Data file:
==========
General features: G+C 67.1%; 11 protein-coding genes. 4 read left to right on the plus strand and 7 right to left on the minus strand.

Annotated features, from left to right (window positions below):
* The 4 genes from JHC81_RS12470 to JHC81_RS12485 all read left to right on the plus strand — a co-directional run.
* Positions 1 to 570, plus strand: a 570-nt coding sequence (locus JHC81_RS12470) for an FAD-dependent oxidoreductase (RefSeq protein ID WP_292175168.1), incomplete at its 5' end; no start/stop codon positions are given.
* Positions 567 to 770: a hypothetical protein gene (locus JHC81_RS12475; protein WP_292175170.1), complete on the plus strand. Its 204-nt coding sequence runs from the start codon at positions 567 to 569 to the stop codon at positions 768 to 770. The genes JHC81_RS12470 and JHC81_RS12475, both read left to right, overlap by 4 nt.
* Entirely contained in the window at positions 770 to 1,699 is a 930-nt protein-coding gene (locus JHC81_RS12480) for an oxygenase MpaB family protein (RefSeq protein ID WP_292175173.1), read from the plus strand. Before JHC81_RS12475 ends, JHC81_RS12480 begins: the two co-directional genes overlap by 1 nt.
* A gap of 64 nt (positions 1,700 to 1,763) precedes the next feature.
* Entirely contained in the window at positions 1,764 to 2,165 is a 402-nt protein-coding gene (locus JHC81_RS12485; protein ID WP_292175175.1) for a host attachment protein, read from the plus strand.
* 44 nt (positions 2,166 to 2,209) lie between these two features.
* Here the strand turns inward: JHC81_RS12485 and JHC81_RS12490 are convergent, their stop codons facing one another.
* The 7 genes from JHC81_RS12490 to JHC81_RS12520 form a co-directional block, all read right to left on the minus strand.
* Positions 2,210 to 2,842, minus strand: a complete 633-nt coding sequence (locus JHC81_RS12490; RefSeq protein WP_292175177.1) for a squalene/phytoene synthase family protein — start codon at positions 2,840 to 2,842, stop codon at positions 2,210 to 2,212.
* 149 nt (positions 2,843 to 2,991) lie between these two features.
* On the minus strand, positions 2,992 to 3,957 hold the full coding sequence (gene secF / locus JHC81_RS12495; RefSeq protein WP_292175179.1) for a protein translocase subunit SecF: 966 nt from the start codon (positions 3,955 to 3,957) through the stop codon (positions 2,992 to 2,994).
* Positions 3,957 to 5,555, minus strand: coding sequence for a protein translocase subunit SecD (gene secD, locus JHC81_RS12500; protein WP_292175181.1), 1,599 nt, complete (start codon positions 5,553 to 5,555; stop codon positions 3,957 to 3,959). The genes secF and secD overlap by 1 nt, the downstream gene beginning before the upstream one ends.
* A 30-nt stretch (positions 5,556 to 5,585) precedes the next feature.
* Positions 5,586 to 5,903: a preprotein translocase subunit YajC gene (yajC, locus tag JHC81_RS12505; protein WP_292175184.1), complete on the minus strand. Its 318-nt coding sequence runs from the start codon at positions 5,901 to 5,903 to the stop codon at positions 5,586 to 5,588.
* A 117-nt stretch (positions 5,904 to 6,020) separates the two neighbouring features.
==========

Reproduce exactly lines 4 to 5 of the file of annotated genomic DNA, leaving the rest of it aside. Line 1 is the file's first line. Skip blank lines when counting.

* Positions 1 to 570, plus strand: a 570-nt coding sequence (locus JHC81_RS12470) for an FAD-dependent oxidoreductase (RefSeq protein ID WP_292175168.1), incomplete at its 5' end; no start/stop codon positions are given.
* Positions 567 to 770: a hypothetical protein gene (locus JHC81_RS12475; protein WP_292175170.1), complete on the plus strand. Its 204-nt coding sequence runs from the start codon at positions 567 to 569 to the stop codon at positions 768 to 770. The genes JHC81_RS12470 and JHC81_RS12475, both read left to right, overlap by 4 nt.